Ayman Sabae

Creating citizen-led improvements to healthcare delivery.


Giza, Egypt


Adapting ideas into solutions and putting them into action

Favorite book:

If Disney Ran Your Hospital: 9 1/2 Things You Would Do Differently by Fred Lee


In Egypt, 62% of total healthcare expenditures are paid out-of-pocket, making basic healthcare out of reach for many families. Healthcare costs are considered the number one reason that Egyptian families drop below the poverty line. Quality of services is uneven, government reform to the sector is slow, and citizens are disempowered to change the system – lacking the tools to navigate healthcare services, advocate for themselves, or hold providers accountable for quality care.


Shamseya is a social enterprise creating participatory approaches to healthcare. Through a range of technology tools, Shamseya puts people at the center of healthcare decision-making, leading to improved access, accountability, and outcomes for patients in Egypt. Their community monitoring tool allows citizens to assess and choose between over 500 hospitals in all 12 governorates of the country. Results from these assessments get turned into recommendations that Shamseya delivers to hospital management teams, working alongside them to implement improvements. In addition to their technology efforts, which mobilize thousands of users each month, Shamseya is leading communities to advocate for healthcare issues, including making palliative and end-of-life care available, accessible, and affordable to all patients in need and training community members in early detection of avoidable blindness in children. Shamseya’s approach empowers Egyptian citizens to make the healthcare system work for all.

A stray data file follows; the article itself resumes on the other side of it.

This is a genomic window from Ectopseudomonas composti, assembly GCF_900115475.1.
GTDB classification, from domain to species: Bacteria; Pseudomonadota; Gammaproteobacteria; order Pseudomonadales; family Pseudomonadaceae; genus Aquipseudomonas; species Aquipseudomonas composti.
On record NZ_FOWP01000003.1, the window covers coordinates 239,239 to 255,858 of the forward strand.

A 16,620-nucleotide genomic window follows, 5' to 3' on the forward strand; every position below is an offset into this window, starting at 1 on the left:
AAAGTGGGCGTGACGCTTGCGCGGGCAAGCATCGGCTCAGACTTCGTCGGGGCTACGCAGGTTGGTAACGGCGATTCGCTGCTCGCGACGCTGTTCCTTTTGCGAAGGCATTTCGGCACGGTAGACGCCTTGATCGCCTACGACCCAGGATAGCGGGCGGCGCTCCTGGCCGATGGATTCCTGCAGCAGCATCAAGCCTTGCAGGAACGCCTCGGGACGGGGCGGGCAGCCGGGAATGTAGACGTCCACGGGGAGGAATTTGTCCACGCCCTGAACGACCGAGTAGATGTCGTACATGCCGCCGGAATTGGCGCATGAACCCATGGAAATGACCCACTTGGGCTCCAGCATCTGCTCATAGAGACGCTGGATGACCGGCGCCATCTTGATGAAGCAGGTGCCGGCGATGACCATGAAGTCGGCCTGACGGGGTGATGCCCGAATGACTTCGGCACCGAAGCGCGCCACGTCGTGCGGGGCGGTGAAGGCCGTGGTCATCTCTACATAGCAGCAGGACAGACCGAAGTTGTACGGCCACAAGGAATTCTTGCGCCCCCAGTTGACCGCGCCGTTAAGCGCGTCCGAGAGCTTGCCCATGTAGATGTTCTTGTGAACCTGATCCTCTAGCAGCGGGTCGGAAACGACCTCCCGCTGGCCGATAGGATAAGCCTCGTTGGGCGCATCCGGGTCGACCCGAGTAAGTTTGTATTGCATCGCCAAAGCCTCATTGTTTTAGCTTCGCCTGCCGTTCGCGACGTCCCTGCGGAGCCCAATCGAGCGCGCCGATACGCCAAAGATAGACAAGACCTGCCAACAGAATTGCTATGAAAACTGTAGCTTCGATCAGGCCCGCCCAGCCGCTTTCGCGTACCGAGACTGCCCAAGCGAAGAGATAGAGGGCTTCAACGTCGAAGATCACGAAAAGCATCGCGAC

Greatest victory:

“Taking the community mobilization model my company developed in Egypt to monitor public healthcare services in remote rural areas in Tunisia validated the significance of this work. Seeing it in action and producing results in a totally different context is a success story that is special to me.”